Successfully reported this slideshow.
We use your LinkedIn profile and activity data to personalize ads and to show you more relevant ads. You can change your ad preferences anytime.
Chapter 6: THE 
INTIMATELY OPPRESSED 
Government 
Student X
• Titles/question will be in bold, down by the red line at the 
bottom of the slide. 
• Examples from the chapter will be ...
Throughout history, 
women have been 
overlooked and 
disregarded. Many 
women were looked at 
and treated as private 
pro...
Society was generally 
ran by men, claiming 
that all women were 
just meant for child 
bearing, and nothing 
more. But de...
For women slaves it 
was all but worse. Seen 
as sexual playthings and 
maids, women in 
slavery were 
discriminated even ...
Women were held to 
certain standards on how 
to contribute to society. 
Things like educating 
children, cooking, 
cleani...
Starting from 
Colonization, women 
were viewed as 
important members of 
society, but were mainly 
sexual companions. 
Di...
When America started 
up and the Revolution 
began, women became 
total housewives. 
Cooking, cleaning, and 
taking care o...
During the Industrial 
period, women were 
confined to factory 
work or house wife 
duties, all depending on 
the class sy...
During the Industrial period, 
women began protesting their 
mistreatment. 
Example Please? 
“Middle-class women, barred f...
Feminism began around 
the 1800’s when women 
became more and more 
empowered with 
education. Teaching 
was a common 
pro...
Although it took society by 
surprise, and even some 
men agreed and fought for 
women’s rights, it was still 
an uphill b...
There were plenty of rules still 
stuck on women. They 
couldn’t even wear pants 
without people deeming their 
apparel, “...
Throughout the 1830’s, 
women’s protest were 
spread like wildfire. 
Several movements 
spawned at once. For 
prisoners, s...
In 1851, an elder black 
women spoke at a 
convention on the rights 
of women. She had 
been born a slave in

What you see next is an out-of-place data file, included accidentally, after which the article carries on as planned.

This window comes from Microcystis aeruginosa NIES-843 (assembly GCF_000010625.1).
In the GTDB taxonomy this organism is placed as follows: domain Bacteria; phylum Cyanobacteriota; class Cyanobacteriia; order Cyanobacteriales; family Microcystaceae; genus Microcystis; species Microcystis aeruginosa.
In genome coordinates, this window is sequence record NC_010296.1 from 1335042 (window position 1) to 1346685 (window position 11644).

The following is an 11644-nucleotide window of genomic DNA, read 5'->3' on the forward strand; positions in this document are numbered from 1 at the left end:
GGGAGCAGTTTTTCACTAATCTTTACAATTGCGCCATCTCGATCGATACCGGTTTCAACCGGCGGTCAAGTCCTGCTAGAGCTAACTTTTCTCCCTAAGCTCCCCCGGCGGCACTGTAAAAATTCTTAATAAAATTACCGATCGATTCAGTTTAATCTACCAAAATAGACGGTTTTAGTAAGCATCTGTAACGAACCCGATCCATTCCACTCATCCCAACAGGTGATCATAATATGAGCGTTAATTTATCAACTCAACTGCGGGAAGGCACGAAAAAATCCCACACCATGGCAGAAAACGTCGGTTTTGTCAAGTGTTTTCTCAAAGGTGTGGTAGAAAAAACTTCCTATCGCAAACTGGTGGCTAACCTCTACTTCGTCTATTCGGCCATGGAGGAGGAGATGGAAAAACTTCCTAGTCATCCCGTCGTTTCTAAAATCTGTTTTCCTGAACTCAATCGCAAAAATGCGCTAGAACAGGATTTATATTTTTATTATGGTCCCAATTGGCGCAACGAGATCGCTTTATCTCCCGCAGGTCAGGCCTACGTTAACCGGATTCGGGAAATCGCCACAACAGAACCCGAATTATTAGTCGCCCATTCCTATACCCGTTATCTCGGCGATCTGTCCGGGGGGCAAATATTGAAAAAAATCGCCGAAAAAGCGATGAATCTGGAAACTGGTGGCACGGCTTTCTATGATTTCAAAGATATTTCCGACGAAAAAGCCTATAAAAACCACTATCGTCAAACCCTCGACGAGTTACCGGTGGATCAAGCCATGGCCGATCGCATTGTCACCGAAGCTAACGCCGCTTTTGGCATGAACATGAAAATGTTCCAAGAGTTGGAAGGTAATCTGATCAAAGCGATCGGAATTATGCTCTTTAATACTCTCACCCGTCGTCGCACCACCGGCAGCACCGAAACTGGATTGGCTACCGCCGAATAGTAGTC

New York, sh...
I congratulate women for 
standing up for themselves 
and proving that they are just 
as important as men. I don’t 
believ...
Well, wow, is what I can 
say. I almost feel guilty 
that I didn’t know about 
all this considering I’m a 
girl and all. I...
The End
Upcoming SlideShare
Loading in …5
×

Women in America

1,066 views

Published on

Foundations of American Government unit project which analyzes women's experiences in American history. Student..

Published in: Education
  • Be the first to comment

  • Be the first to like this

Women in America

  1. 1. Chapter 6: THE INTIMATELY OPPRESSED Government Student X
  2. 2. • Titles/question will be in bold, down by the red line at the bottom of the slide. • Examples from the chapter will be in quotes and have a shaded effect, like “this.” • Throughout the slides I have explained some points the text has made. • I have provided my own opinion near the end of the presentation. • The comparison between history school books and this chapter can also be found at the end. • Pictures are displayed throughout the slides. Notes 
  3. 3. Throughout history, women have been overlooked and disregarded. Many women were looked at and treated as private property, meant to follow strict rules on how to behave and act. What’s the main idea?
  4. 4. Society was generally ran by men, claiming that all women were just meant for child bearing, and nothing more. But despite the absence of any further “purposes”, women were treated with respect. Examples please? “It would be an exaggeration to say that women were treated equally with men; but they were treated with respect, and the communal nature of the society gave them a more important place.” What do you mean?
  5. 5. For women slaves it was all but worse. Seen as sexual playthings and maids, women in slavery were discriminated even more so than other women. Beaten and looked down upon by all men. What about women slavery?
  6. 6. Women were held to certain standards on how to contribute to society. Things like educating children, cooking, cleaning, and displaying extreme patriotism were all desired and somewhat required traits for women. What were women meant to do?
  7. 7. Starting from Colonization, women were viewed as important members of society, but were mainly sexual companions. Did the expectations of women change throughout time?